CD Review of The Coral Sea by Patti Smith
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Patti Smith: The Coral Sea

Reviewed by Lee Zimmerman

atti Smith has always been something of an enigma, a fierce rock ‘n’ roll warrior who was nevertheless an enlightened intellectual, one whose early influences were informed by the literary work of Beat poets Allen Ginsburg and William S. Burroughs. One of punk’s original champions, in prose and performance, her early concerts were a dazzling mix of cacophony and commentary, angry squalls and a blistering wail taken in tandem with Smith’s poetry and pronouncements. Smith was initially an artist heavily influenced by Bob Dylan, so her fusion of music and poetry came as no surprise. Even while she was staking her claim as a ragtag rebel, “Babel,” her book of poetry published in the late ‘70s, and a subsequent collection called “Woolgathering,” released a decade later, established her as the most accomplished rock author since Dylan and Lennon’s early flirtations with printed prose. Add to that her brief liaison with playwright Sam Shephard (the two co-authored and co-starred in a play called “Cowboy Mouth”) and there’s further credence for her articulate endeavors.

With that said, Smith’s collaboration with My Bloody Valentine guitarist Kevin Shields comes into context. Recorded live in concert at London’s Queen Elizabeth Hall in June 2005 and September 2006, the double-disc The Coral Sea finds Smith reading her elegiac tribute to photographer, friend and former lover Robert Mapplethorpe to the instrumental backdrop provided by Shields’ layered, atonal guitar drones. The mood is unshakably melancholic and yet, it boasts grand designs. While Smith’s eloquent, articulate auditory is spellbinding in conveying both her grief and respect, it’s her words, filled with stark, descriptive phrasing and rich, vivid impressionism,that are especially affecting. A poem as passion play, it describes Mapplethorpe’s final voyage of abandon, a trip to see the Southern Cross and a glimpse into the heavens where Smith imagines he eventually finds himself.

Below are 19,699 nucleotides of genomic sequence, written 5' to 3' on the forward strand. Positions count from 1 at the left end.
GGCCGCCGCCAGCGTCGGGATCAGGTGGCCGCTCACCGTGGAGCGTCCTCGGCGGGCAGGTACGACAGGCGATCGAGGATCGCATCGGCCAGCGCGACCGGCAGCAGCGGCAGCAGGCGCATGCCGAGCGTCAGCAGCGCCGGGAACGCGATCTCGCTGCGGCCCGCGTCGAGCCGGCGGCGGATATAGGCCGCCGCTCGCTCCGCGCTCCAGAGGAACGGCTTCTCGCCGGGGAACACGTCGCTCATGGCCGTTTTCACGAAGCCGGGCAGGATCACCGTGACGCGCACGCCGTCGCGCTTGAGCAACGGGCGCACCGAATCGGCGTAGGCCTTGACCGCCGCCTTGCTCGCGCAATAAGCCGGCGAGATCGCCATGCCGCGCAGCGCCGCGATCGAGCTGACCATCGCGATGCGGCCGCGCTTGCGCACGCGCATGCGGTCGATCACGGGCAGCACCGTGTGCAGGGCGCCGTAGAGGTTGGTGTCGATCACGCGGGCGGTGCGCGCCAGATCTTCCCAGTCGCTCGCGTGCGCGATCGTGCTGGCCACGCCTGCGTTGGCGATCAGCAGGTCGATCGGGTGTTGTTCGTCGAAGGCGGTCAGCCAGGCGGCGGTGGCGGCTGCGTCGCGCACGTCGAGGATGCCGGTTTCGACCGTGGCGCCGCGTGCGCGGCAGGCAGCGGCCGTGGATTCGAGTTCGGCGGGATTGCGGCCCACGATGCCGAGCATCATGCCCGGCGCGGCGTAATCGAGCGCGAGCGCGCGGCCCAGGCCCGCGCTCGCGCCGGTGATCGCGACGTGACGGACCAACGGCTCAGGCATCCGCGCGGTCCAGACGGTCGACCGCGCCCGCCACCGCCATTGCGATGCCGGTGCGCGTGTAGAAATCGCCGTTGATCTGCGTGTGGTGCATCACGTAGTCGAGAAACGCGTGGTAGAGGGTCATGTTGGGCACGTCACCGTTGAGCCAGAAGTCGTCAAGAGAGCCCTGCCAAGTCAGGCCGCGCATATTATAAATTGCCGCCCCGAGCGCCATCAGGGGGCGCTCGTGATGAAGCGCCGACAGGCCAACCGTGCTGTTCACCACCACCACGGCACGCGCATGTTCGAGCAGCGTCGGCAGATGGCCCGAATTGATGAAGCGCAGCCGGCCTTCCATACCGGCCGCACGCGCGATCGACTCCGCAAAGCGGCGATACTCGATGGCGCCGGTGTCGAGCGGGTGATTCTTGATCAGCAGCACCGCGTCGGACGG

Ultimately, The Coral Sea is a catharsis, for the poetess herself of course, but more than likely also for the English audience caught up in Smith’s majestic imagery. There’s optimism in the anguish, a sense that Mapplethorpe’s spirit has been freed from its mortal coil and risen to heights of greater enlightenment. Indeed, as the voyage reaches its final conclusion, Smith’s description of his final, freeing glance becomes a revelation of ultimate, unceasing joy, an ascent into heaven where all doors are open and eternal bliss is finally assured. Powerful stuff indeed.

Truth be told, even this most emphatic performance will be lost on anyone who’s inclined to limit themselves to only a casual listen. Two albums of spoken word and droning effects is a tough sell, after all. Still, those in a mood to be swayed by the wordplay will find themselves transfixed by the sense of wonder and anticipation. So too, longtime Smith aficionados may find some connection to her earliest works, specifically her album debut Horses, which found her poetic infusion running headlong into a volatile mix of attitude and amplitude. However, don’t be mistaken. Coral Sea isn’t a musical journey, even with Shields’ crested phrasing as the poem reaches its peak. Rather, it’s a requiem that swoons and sways like some ancient Greek epic, a fitting tribute to an artist and the artistry that Smith harbors within.

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